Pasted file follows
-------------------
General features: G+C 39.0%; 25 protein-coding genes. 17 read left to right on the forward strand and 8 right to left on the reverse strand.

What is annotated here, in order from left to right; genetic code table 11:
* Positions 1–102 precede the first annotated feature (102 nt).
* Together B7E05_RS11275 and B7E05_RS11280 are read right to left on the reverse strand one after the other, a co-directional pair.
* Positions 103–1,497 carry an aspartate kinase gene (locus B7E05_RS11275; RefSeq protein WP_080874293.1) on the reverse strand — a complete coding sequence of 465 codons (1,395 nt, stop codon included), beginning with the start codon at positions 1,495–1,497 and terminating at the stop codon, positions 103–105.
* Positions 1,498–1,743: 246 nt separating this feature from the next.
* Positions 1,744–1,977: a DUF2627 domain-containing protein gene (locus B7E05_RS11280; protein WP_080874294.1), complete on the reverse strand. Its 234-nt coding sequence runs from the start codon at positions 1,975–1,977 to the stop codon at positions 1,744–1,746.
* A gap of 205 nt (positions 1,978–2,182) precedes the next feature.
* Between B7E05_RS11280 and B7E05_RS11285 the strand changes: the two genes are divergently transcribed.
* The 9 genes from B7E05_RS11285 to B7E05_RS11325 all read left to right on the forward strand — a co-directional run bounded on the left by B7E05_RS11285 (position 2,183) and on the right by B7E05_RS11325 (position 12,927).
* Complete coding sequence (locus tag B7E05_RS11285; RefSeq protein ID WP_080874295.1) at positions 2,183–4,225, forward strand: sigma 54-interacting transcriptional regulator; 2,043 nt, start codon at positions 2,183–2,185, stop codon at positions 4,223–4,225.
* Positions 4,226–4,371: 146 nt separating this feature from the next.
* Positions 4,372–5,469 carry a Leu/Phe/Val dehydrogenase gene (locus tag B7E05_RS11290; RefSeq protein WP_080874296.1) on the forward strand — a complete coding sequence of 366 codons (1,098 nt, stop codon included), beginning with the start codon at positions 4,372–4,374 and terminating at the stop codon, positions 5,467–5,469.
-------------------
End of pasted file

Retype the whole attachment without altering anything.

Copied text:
General features: G+C 39.0%; 25 protein-coding genes. 17 read left to right on the forward strand and 8 right to left on the reverse strand.

What is annotated here, in order from left to right; genetic code table 11:
* Positions 1–102 precede the first annotated feature (102 nt).
* Together B7E05_RS11275 and B7E05_RS11280 are read right to left on the reverse strand one after the other, a co-directional pair.
* Positions 103–1,497 carry an aspartate kinase gene (locus B7E05_RS11275; RefSeq protein WP_080874293.1) on the reverse strand — a complete coding sequence of 465 codons (1,395 nt, stop codon included), beginning with the start codon at positions 1,495–1,497 and terminating at the stop codon, positions 103–105.
* Positions 1,498–1,743: 246 nt separating this feature from the next.
* Positions 1,744–1,977: a DUF2627 domain-containing protein gene (locus B7E05_RS11280; protein WP_080874294.1), complete on the reverse strand. Its 234-nt coding sequence runs from the start codon at positions 1,975–1,977 to the stop codon at positions 1,744–1,746.
* A gap of 205 nt (positions 1,978–2,182) precedes the next feature.
* Between B7E05_RS11280 and B7E05_RS11285 the strand changes: the two genes are divergently transcribed.
* The 9 genes from B7E05_RS11285 to B7E05_RS11325 all read left to right on the forward strand — a co-directional run bounded on the left by B7E05_RS11285 (position 2,183) and on the right by B7E05_RS11325 (position 12,927).
* Complete coding sequence (locus tag B7E05_RS11285; RefSeq protein ID WP_080874295.1) at positions 2,183–4,225, forward strand: sigma 54-interacting transcriptional regulator; 2,043 nt, start codon at positions 2,183–2,185, stop codon at positions 4,223–4,225.
* Positions 4,226–4,371: 146 nt separating this feature from the next.
* Positions 4,372–5,469 carry a Leu/Phe/Val dehydrogenase gene (locus tag B7E05_RS11290; RefSeq protein WP_080874296.1) on the forward strand — a complete coding sequence of 366 codons (1,098 nt, stop codon included), beginning with the start codon at positions 4,372–4,374 and terminating at the stop codon, positions 5,467–5,469.